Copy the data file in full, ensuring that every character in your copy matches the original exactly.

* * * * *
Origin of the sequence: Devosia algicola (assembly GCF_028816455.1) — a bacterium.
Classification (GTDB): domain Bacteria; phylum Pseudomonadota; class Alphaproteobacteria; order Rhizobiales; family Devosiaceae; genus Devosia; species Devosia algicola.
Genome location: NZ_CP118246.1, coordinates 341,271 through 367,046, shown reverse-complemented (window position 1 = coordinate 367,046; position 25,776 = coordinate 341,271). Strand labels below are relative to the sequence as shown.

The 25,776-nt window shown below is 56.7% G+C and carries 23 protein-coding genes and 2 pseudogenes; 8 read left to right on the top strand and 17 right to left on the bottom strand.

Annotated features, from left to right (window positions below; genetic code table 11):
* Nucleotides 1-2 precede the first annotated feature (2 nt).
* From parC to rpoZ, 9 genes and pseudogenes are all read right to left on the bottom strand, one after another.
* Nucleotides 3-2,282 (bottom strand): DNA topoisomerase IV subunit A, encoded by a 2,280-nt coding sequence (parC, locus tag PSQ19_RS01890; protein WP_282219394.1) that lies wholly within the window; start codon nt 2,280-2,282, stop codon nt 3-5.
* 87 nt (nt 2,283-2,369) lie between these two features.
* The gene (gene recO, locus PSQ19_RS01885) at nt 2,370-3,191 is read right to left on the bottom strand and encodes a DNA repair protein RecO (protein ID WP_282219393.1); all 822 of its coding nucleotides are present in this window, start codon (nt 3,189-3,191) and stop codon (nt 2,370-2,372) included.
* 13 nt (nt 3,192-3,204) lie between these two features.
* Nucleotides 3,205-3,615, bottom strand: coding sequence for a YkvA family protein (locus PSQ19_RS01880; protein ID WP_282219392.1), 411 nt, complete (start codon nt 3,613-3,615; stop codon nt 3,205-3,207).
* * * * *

Origin of the sequence: Devosia algicola (assembly GCF_028816455.1) — a bacterium.
Classification (GTDB): domain Bacteria; phylum Pseudomonadota; class Alphaproteobacteria; order Rhizobiales; family Devosiaceae; genus Devosia; species Devosia algicola.
Genome location: NZ_CP118246.1, coordinates 341,271 through 367,046, shown reverse-complemented (window position 1 = coordinate 367,046; position 25,776 = coordinate 341,271). Strand labels below are relative to the sequence as shown.

The 25,776-nt window shown below is 56.7% G+C and carries 23 protein-coding genes and 2 pseudogenes; 8 read left to right on the top strand and 17 right to left on the bottom strand.

Annotated features, from left to right (window positions below; genetic code table 11):
* Nucleotides 1-2 precede the first annotated feature (2 nt).
* From parC to rpoZ, 9 genes and pseudogenes are all read right to left on the bottom strand, one after another.
* Nucleotides 3-2,282 (bottom strand): DNA topoisomerase IV subunit A, encoded by a 2,280-nt coding sequence (parC, locus tag PSQ19_RS01890; protein WP_282219394.1) that lies wholly within the window; start codon nt 2,280-2,282, stop codon nt 3-5.
* 87 nt (nt 2,283-2,369) lie between these two features.
* The gene (gene recO, locus PSQ19_RS01885) at nt 2,370-3,191 is read right to left on the bottom strand and encodes a DNA repair protein RecO (protein ID WP_282219393.1); all 822 of its coding nucleotides are present in this window, start codon (nt 3,189-3,191) and stop codon (nt 2,370-2,372) included.
* 13 nt (nt 3,192-3,204) lie between these two features.
* Nucleotides 3,205-3,615, bottom strand: coding sequence for a YkvA family protein (locus PSQ19_RS01880; protein ID WP_282219392.1), 411 nt, complete (start codon nt 3,613-3,615; stop codon nt 3,205-3,207).